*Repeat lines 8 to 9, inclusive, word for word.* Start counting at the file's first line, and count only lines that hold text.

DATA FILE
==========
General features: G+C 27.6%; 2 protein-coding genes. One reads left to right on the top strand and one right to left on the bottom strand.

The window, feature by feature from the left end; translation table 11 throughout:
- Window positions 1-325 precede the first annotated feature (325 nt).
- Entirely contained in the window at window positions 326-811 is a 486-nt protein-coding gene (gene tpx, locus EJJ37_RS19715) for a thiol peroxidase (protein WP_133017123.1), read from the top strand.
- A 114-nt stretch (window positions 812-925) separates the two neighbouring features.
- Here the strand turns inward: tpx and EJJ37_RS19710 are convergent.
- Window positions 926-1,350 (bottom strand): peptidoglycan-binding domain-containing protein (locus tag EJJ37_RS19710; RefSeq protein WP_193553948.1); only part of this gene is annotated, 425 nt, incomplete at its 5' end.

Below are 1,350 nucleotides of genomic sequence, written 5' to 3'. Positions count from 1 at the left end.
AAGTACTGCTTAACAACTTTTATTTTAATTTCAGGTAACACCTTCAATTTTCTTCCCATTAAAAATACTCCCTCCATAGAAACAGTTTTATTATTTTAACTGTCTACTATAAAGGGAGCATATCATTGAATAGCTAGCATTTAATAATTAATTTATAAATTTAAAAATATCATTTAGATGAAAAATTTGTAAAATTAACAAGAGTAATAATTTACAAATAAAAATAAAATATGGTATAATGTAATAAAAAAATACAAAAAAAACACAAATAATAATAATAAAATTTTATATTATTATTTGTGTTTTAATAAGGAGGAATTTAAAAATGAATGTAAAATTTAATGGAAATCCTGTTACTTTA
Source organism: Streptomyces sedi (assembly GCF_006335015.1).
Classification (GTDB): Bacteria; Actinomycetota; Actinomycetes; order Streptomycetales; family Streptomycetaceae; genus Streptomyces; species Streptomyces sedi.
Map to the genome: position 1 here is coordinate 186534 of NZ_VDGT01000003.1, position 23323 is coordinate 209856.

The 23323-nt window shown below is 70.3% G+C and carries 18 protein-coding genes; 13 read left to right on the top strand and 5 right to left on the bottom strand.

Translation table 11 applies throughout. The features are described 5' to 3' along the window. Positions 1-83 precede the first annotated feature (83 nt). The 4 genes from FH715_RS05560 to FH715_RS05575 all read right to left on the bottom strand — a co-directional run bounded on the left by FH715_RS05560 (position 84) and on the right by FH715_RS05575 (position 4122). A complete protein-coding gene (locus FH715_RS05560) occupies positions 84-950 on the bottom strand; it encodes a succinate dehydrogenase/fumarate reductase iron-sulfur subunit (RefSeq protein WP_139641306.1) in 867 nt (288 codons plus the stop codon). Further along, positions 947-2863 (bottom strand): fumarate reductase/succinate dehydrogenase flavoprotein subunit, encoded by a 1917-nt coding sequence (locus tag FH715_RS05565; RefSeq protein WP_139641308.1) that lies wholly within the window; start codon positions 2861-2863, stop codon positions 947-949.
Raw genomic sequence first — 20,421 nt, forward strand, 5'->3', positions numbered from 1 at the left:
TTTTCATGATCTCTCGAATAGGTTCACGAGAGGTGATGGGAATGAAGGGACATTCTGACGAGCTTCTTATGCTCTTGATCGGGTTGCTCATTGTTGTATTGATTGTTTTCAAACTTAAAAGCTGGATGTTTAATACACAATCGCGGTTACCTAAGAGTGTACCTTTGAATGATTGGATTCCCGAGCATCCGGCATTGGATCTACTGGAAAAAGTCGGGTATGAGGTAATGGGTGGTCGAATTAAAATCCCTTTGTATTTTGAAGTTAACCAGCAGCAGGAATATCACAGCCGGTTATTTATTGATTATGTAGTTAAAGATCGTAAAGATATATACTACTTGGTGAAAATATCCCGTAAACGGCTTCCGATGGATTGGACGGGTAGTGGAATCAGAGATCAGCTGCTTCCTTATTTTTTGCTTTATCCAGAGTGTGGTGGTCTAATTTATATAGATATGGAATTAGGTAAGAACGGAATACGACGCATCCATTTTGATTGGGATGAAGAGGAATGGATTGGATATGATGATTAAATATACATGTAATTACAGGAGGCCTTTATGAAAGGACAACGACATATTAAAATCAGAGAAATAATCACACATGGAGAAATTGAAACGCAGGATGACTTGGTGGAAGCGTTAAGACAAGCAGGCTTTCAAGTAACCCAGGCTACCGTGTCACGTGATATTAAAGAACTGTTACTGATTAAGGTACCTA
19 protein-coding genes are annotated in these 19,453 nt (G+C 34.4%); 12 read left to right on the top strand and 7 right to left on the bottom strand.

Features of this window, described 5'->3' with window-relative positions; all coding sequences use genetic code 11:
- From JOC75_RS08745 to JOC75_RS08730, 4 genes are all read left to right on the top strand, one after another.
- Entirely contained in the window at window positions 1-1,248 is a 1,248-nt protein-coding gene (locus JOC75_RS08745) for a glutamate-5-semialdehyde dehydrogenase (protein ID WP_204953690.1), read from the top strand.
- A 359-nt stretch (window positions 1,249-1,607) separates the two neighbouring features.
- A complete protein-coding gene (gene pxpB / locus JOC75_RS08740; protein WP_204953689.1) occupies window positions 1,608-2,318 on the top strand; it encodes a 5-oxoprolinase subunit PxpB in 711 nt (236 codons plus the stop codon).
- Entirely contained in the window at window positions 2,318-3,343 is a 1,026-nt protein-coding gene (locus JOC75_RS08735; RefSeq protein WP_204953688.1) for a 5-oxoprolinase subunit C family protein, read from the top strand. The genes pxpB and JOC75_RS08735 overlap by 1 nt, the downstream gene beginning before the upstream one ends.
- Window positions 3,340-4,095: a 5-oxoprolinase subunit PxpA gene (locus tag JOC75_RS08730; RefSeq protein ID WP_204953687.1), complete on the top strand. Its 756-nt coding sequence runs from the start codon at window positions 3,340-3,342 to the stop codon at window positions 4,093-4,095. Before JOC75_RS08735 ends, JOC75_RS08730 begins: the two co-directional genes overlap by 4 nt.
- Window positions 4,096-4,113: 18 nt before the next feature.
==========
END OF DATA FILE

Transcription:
Below are 1,350 nucleotides of genomic sequence, written 5' to 3'. Positions count from 1 at the left end.
AAGTACTGCTTAACAACTTTTATTTTAATTTCAGGTAACACCTTCAATTTTCTTCCCATTAAAAATACTCCCTCCATAGAAACAGTTTTATTATTTTAACTGTCTACTATAAAGGGAGCATATCATTGAATAGCTAGCATTTAATAATTAATTTATAAATTTAAAAATATCATTTAGATGAAAAATTTGTAAAATTAACAAGAGTAATAATTTACAAATAAAAATAAAATATGGTATAATGTAATAAAAAAATACAAAAAAAACACAAATAATAATAATAAAATTTTATATTATTATTTGTGTTTTAATAAGGAGGAATTTAAAAATGAATGTAAAATTTAATGGAAATCCTGTTACTTTA